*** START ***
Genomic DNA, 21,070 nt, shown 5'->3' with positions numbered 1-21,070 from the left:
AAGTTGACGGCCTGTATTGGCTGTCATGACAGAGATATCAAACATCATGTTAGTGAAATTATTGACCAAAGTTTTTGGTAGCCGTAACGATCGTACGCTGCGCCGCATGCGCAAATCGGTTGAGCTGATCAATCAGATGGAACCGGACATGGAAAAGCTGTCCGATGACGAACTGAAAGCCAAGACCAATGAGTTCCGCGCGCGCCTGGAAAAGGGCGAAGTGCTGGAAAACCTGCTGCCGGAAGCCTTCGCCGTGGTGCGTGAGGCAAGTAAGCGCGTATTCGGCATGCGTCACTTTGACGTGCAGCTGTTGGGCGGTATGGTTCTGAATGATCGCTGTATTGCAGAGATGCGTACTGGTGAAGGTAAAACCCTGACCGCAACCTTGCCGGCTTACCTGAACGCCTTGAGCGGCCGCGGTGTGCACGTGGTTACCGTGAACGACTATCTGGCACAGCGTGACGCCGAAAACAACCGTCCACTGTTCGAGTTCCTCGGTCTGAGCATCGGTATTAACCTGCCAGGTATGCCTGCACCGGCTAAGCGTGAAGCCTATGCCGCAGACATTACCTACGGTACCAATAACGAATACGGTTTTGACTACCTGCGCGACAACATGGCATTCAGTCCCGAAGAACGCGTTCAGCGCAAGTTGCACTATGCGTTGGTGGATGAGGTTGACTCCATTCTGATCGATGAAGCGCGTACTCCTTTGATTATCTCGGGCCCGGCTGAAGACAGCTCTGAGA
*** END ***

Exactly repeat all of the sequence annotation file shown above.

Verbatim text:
Genomic DNA, 21,070 nt, shown 5'->3' with positions numbered 1-21,070 from the left:
AAGTTGACGGCCTGTATTGGCTGTCATGACAGAGATATCAAACATCATGTTAGTGAAATTATTGACCAAAGTTTTTGGTAGCCGTAACGATCGTACGCTGCGCCGCATGCGCAAATCGGTTGAGCTGATCAATCAGATGGAACCGGACATGGAAAAGCTGTCCGATGACGAACTGAAAGCCAAGACCAATGAGTTCCGCGCGCGCCTGGAAAAGGGCGAAGTGCTGGAAAACCTGCTGCCGGAAGCCTTCGCCGTGGTGCGTGAGGCAAGTAAGCGCGTATTCGGCATGCGTCACTTTGACGTGCAGCTGTTGGGCGGTATGGTTCTGAATGATCGCTGTATTGCAGAGATGCGTACTGGTGAAGGTAAAACCCTGACCGCAACCTTGCCGGCTTACCTGAACGCCTTGAGCGGCCGCGGTGTGCACGTGGTTACCGTGAACGACTATCTGGCACAGCGTGACGCCGAAAACAACCGTCCACTGTTCGAGTTCCTCGGTCTGAGCATCGGTATTAACCTGCCAGGTATGCCTGCACCGGCTAAGCGTGAAGCCTATGCCGCAGACATTACCTACGGTACCAATAACGAATACGGTTTTGACTACCTGCGCGACAACATGGCATTCAGTCCCGAAGAACGCGTTCAGCGCAAGTTGCACTATGCGTTGGTGGATGAGGTTGACTCCATTCTGATCGATGAAGCGCGTACTCCTTTGATTATCTCGGGCCCGGCTGAAGACAGCTCTGAGA